Yes, Tirico can be a bit bland. Yes, Gruden can be a bit goofy. But no team is more entertaining. Tirico’s play-by-play provides the steady, unspectacular yin to Gruden’s off-the-wall yang. In a world full of Bucks and Aikmans, ESPN’s broadcast is refreshing and unique. Gruden’s ear-to-ear smile does sometimes venture into absurd caricature, but he consistently balances it with the sharp insight of a former NFL coach. This team accomplishes the tricky task of entertaining while also informing.
1. NBC — Al Michaels, Cris Collinsworth
Simply put, this team is the gold standard. Al Michaels is the voice of the NFL. It’s hard to say anything bad about Michaels after 29 years in the booth. His play-by-play is unparalleled — crisp, original and packed with insight.
Cris Collinsworth is not the legend that his partner is. He always seems to deliver a few nonsensical head-scratchers per game, but he also adds more value with his football acumen than any other color commentator. Collinsworth picks up on intricacies that are only perceptible to a league veteran and breaks them down in relatable ways that casual fans can appreciate. If there’s a criticism of NBC’s duo, it’s that sometimes they gush over a certain player or story. But at the end of the day, it’s Michaels and Collinsworth I want calling the biggest games of the year.
Announcers are often easy targets for sulking fans. It’s hard not to ruffle a few feathers in a job that requires you to speak objectively to millions of partisans. It’s a lot easier to poke and prod the guy announcing your team’s loss than to admit that your team sucks.
Some broadcasters are good. Some are bad. Some are forgettable. Some are unforgettable for the wrong reasons. Here’s hoping that NBC secures the rights to all future Super Bowls.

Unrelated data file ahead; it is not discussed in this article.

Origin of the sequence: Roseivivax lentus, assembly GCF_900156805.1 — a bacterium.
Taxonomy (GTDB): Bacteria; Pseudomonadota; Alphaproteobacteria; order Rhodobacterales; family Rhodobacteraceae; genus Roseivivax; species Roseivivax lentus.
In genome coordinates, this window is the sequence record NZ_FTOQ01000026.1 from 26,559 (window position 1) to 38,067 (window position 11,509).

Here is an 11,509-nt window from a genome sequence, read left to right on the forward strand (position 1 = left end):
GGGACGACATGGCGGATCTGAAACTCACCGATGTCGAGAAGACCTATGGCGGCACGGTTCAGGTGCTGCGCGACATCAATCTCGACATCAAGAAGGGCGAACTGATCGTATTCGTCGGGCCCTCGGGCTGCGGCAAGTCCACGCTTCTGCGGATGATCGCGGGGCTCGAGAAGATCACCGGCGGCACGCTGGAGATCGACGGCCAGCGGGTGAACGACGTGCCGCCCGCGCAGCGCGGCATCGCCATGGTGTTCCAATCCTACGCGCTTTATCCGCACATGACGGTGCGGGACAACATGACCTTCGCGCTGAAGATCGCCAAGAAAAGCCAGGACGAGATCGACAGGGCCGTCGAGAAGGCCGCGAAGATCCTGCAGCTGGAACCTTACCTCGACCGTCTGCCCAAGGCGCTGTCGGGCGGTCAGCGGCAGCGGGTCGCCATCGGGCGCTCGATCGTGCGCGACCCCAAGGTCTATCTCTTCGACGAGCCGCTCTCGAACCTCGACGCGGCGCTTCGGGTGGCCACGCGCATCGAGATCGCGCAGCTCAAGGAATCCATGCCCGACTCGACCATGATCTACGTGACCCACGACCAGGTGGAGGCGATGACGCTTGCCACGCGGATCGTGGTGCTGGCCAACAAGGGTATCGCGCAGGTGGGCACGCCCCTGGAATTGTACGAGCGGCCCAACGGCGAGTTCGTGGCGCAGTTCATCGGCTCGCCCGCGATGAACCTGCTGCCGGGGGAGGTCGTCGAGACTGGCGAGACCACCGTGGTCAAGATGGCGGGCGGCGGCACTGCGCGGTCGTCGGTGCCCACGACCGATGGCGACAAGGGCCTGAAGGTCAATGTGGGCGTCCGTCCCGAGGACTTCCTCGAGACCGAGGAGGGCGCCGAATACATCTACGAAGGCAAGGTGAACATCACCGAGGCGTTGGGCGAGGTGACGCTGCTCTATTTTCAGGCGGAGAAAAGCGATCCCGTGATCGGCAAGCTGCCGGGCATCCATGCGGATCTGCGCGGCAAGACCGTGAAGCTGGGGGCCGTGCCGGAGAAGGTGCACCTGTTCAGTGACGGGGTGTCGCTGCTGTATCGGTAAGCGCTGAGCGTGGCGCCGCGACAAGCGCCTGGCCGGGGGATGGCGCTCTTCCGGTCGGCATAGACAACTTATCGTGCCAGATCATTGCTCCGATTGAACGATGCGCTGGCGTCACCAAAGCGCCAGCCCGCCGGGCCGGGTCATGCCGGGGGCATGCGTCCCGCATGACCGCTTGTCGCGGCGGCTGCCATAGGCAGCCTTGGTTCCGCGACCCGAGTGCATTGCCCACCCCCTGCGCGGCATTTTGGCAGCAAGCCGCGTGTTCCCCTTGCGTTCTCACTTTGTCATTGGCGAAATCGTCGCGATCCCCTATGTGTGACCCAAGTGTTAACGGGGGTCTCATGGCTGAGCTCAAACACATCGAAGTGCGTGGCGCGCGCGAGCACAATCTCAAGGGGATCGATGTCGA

Mike Firn ’16 does his textbook readings in Jim Nantz’s voice. Contact him at”

Diehl ’18: Picking an English Premier League team
by Brown Daily Herald
Sep 25, 2015
“It’s September, the NFL — and fantasy football — season is underway, and it’s time for me to write an article about … the English Premier League?
That’s right, because if you haven’t noticed, the Premier League is the new thing to watch. It’s the sport for hipsters, if hipsters even like sports.
According to the league, they have a potential TV audience of 4.7 billion viewers. That means it’s time for you to get on it and pick a team. So help you God if you lose sports cred with your buddies by choosing a team too late, thereby labeling you a poser.
To make your choice easier, I’ll pair each EPL team with its NFL counterpart.
And with that, here are five options to jump start your EPL fandom.
1. Arsenal
Sports Hipster Category: Try-Hard
NFL Team Comparison: New York Giants
The Gunners are from the biggest city in England, have some of the league’s best resources and find a way to frustrate their fans almost every year. Sound like the Giants? They also have an ancient-looking manager who has seemed to be there since the dawn of time. I assume Tom Coughlin and Arsene Wenger are members of the same bridge club.
Arsenal is a very good side, but it hasn’t actually won the league since 2004. So you might think they’re a good side to root for without being a complete sell-out, but we see right through you. Kind of like wearing that Nirvana t-shirt.
2. Aston Villa
Sports Hipster Category: Sad
NFL Team Comparison: Washington Redskins
Aston Villa is an incredibly mediocre side that fails to satisfy its fans in the sizable city of Birmingham. Playing mildly mundane soccer at best and downright unwatchable at worst, they are the perfect counterpart to the Redskins.
If you like to listen to Iron and Wine in your UrbanEars headphones while staring gloomily into a mason jar full of cold brew, then consider flipping open your laptop and watching an Aston Villa game. It’s the missing piece.
3. Bournemouth
Sports Hipster Category: Trendy, but Not Too Trendy
NFL Team Comparison: Oakland Raiders
Have the Raiders been so bad over the past few years that a tiny part of you actually roots for them to win a game? I say yes. Newly promoted Bournemouth has me rooting because it’s the underdog in virtually every match, much like the Raiders.